There is no such thing as a bitcoin. When someone says “I own a bitcoin,” what they mean is “I know the code or codes that can authorize the transfer of up to one bitcoin.” If you buy a “loaded” physical token for 0.01 bitcoin on eBay, the token contains a code. Neither the token nor the code is “bitcoin,” but the code enables you to transfer amounts adding up to 0.01 bitcoin to other accounts.
Bitcoin’s foundation is a public transaction ledger called the blockchain. Every bitcoin transaction is recorded on the blockchain and anyone can inspect the transaction history going back to the creation of the first block of the chain. Because the blockchain is public, bitcoin transactions are not as anonymous as some people currently in prison had hoped. Every new account is anonymous, but that anonymity will probably be compromised by the first transfer of bitcoin into it because the bitcoins in the source account probably have a history–and there are companies whose business plan is to delve through the blockchain to link accounts to owners and sell the information.
Here’s how the blockchain works: people with codes that control bitcoin create transactions. Transactions can have one or more input accounts and one or more output accounts. Newly created transactions are sent to the cloud of computers running bitcoin protocol clients and added to a list of pending transactions. Anyone can download a bitcoin protocol client and run it on their computer, but running a full “node” takes a lot of disk storage space and Internet bandwidth.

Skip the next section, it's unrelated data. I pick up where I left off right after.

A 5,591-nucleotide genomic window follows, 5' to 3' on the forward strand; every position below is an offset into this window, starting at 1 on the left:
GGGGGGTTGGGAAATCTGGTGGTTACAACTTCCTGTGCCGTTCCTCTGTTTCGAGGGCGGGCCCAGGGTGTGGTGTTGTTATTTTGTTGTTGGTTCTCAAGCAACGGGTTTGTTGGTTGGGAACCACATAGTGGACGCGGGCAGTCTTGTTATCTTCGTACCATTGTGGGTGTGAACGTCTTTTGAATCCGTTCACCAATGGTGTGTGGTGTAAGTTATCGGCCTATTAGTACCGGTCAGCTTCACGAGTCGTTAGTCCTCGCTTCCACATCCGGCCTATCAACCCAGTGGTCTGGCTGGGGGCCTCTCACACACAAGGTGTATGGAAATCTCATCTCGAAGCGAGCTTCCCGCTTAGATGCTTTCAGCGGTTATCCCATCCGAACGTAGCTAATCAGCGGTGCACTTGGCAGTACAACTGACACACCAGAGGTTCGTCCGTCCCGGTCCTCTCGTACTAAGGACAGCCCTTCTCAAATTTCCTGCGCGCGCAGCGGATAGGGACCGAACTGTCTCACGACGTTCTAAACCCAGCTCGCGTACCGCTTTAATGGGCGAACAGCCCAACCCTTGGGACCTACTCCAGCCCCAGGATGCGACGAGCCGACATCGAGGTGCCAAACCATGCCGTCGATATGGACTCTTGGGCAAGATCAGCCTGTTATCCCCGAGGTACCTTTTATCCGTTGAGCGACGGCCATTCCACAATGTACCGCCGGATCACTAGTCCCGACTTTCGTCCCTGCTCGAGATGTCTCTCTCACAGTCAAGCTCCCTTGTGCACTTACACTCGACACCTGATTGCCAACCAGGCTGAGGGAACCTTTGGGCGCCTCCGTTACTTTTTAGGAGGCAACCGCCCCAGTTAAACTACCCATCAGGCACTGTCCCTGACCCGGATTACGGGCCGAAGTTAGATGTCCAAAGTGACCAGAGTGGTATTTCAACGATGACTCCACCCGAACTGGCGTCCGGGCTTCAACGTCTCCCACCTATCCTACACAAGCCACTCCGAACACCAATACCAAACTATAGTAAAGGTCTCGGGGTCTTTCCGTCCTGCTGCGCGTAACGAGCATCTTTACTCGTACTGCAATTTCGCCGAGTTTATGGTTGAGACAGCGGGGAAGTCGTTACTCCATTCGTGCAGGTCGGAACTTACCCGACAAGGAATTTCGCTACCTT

Some of the computers running bitcoin protocol clients are “mining” bitcoin. To mine bitcoin, one selects transactions from the pending list and packs them together into a binary blob called a “block”. The block is then scanned to create a “hash” value. The last digit of a 16 digit credit card number is a hash value calculated from the first 15 digits. This is how web sites can automatically determine if you’ve mistyped a credit card number.
I’m not sure I get the whole thing. Somewhere in my IRA portfolio there are a few shares of a stock that trades in bitcoin futures, and it’s turned a modest profit for me, but that’s probably as far as I’ll go in dealing with the fiat-iest of fiat currencies.
It’s not at all clear to me how you pay for things with bitcoins, how you obtain them or how you store them. You can’t put them in a bank account – or can you? Can I use them to put a tank of gas in my truck? Can I buy guns with them?
Supposedly fortunes have been made by those smart enough to buy bitcoins when they sold for pennies apiece, or even a few dollars apiece. Now the value of a single bitcoin hovers between seven and eleven thousand dollars. If you had bought a thousand of them for a dollar each, you’d be virtually wealthy now – if you could find a buyer to take those bitcoins in exchange for a more tradable currency.
As a libertarian I love the idea of an untraceable currency that isn’t controlled by any government. As a child of the pre-Internet era, I can’t quite bring myself to engage fully with a currency that I just don’t understand.
Richard’s article answered a lot of my questions. But I still have more. I suppose I’ll keep looking for answers.